Camera shutter buttons have a two-stop action. Half-press them to
lock focus and aperture settings, fully press them to take the
picture. There’s a delightful tactile indent at the half-way
mark so that your fingers know what’s going on. Let’s borrow
this two-stop action for the home button. Press half-way to go to
the app’s main screen, all the way to go to the phone’s main
screen. If you need to fully escape mash the button. If you just
want to head back to the main-screen of the app, tap lightly. You
can easily convert a light-press into a heavy-press mid-action.
It’s as naturally a mapping as you are going to get.
That’s a clever idea. And he’s right, that the two-stop shutter button on cameras is a terrific design. (I think the only companies that care as much as Apple does about the feel of buttons are the top camera makers. I love the feel of the shutter buttons on both my Canon 5D and Ricoh GR-D.)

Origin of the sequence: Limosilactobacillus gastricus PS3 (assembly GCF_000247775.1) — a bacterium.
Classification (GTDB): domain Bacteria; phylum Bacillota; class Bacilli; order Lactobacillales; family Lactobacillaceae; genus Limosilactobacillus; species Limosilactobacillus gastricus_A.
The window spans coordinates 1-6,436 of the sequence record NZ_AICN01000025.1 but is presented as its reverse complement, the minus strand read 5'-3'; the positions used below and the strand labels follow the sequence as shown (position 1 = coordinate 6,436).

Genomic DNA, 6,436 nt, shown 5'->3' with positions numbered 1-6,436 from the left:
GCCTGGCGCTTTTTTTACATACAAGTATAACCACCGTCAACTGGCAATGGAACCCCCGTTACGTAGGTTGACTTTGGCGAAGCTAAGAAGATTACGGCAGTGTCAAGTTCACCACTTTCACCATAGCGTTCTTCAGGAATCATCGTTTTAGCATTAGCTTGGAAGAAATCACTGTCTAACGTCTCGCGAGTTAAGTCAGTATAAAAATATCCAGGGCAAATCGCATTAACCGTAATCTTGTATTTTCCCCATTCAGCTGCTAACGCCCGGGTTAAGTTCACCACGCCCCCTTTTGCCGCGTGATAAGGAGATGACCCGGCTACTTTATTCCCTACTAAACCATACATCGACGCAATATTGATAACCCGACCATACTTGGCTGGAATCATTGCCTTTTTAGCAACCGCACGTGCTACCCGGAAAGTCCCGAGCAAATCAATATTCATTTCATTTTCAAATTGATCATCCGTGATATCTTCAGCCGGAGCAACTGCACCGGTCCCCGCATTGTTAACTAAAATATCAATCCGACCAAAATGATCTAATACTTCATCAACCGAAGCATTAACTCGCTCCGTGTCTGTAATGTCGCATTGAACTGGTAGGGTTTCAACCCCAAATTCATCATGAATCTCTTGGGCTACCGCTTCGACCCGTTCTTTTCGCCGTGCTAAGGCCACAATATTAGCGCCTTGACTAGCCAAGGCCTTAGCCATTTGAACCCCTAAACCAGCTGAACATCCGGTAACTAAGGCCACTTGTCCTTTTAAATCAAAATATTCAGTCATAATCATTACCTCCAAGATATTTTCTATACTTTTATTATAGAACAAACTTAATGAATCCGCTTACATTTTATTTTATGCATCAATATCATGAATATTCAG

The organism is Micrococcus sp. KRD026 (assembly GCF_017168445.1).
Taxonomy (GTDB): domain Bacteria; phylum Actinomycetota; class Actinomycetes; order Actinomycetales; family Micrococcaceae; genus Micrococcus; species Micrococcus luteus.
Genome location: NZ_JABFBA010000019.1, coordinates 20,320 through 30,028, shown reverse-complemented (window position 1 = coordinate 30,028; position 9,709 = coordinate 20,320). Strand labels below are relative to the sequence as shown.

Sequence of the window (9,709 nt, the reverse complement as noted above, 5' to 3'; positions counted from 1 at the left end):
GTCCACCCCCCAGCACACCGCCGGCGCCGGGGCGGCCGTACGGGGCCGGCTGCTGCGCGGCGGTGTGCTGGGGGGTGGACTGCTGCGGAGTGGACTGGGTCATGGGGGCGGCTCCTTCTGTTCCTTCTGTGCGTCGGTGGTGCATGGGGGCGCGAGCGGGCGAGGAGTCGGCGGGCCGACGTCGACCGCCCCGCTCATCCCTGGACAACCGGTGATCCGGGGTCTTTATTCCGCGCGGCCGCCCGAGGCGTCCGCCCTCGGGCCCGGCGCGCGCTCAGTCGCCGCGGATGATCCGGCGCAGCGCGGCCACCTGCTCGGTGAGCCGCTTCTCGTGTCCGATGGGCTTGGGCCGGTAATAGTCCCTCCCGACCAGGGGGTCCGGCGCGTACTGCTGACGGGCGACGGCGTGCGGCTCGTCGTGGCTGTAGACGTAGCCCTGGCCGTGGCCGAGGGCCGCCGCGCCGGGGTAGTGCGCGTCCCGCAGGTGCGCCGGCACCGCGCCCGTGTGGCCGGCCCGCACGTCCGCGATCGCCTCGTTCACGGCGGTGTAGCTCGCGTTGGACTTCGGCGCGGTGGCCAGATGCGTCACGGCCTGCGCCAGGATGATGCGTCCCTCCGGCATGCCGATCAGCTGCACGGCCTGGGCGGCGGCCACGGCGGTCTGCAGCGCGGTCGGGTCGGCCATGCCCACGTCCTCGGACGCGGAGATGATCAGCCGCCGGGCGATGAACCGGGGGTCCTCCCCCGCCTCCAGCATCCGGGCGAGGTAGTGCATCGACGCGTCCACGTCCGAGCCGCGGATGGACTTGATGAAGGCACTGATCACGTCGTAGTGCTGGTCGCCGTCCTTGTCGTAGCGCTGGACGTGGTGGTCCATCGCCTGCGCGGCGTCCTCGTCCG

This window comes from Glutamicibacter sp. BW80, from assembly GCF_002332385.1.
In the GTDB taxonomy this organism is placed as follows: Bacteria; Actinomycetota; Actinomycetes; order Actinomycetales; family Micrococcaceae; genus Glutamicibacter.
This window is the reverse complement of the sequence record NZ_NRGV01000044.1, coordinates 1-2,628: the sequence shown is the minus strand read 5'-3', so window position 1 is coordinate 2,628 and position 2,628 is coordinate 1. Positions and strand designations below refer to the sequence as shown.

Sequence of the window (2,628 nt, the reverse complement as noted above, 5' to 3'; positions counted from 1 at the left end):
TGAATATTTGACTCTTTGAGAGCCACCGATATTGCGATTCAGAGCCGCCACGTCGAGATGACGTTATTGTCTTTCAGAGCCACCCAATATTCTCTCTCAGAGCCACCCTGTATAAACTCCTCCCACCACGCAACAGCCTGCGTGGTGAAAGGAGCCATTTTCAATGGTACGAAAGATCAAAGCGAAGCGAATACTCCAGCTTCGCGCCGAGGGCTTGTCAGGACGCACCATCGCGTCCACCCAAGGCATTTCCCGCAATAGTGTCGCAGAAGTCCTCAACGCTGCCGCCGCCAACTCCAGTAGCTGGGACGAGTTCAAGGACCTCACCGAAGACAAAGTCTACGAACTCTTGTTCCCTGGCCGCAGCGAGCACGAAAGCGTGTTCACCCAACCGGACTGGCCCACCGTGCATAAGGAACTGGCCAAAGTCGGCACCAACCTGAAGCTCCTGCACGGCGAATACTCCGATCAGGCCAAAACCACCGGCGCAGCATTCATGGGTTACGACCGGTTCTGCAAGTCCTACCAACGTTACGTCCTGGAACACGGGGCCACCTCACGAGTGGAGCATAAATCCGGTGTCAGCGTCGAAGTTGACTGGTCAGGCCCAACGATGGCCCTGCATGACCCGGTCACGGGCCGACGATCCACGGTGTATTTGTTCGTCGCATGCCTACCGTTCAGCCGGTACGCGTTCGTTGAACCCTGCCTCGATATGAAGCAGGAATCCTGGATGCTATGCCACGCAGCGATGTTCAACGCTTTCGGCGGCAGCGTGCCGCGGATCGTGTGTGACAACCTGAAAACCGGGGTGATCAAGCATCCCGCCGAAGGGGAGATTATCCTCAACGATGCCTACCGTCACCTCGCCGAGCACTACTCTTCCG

But I think he’s solving a problem that doesn’t exist:
If you sit and watch people use an iPhone there’s a mistake made
often and reliably: They hit the home button when they mean to
just go back to the app’s main screen.
I don’t see people doing this. The half-press on a camera shutter serves an essential purpose. Creating a “half-press to go back to the current app’s root level” iOS home button would serve a purpose, but I don’t think it’d be worth the cost in additional complexity. How many people don’t understand the two-stop shutters on their cameras? (My guess: lots.) Plus, it would create a small exception to one of the key design tenets of iOS: when you’re in an app, everything you can do in that app is done on-screen.
Update: Lots of email and tweets from DF readers who say the problem does exist — that they frequently press the home button when they want to get back the root level of the current app. I still don’t think Raskin’s two-state home button is a good solution, but it’s worth pointing out that this does seem to be a problem for some people.
★ Thursday, 23 December 2010